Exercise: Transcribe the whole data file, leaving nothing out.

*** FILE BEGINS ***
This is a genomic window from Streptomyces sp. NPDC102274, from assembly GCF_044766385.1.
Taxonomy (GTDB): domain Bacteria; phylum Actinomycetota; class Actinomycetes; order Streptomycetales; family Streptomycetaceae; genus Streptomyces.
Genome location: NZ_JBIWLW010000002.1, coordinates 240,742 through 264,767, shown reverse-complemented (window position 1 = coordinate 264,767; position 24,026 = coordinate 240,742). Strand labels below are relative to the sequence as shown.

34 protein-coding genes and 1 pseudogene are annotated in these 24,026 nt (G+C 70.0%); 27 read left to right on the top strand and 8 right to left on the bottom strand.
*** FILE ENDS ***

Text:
This is a genomic window from Streptomyces sp. NPDC102274, from assembly GCF_044766385.1.
Taxonomy (GTDB): domain Bacteria; phylum Actinomycetota; class Actinomycetes; order Streptomycetales; family Streptomycetaceae; genus Streptomyces.
Genome location: NZ_JBIWLW010000002.1, coordinates 240,742 through 264,767, shown reverse-complemented (window position 1 = coordinate 264,767; position 24,026 = coordinate 240,742). Strand labels below are relative to the sequence as shown.

34 protein-coding genes and 1 pseudogene are annotated in these 24,026 nt (G+C 70.0%); 27 read left to right on the top strand and 8 right to left on the bottom strand.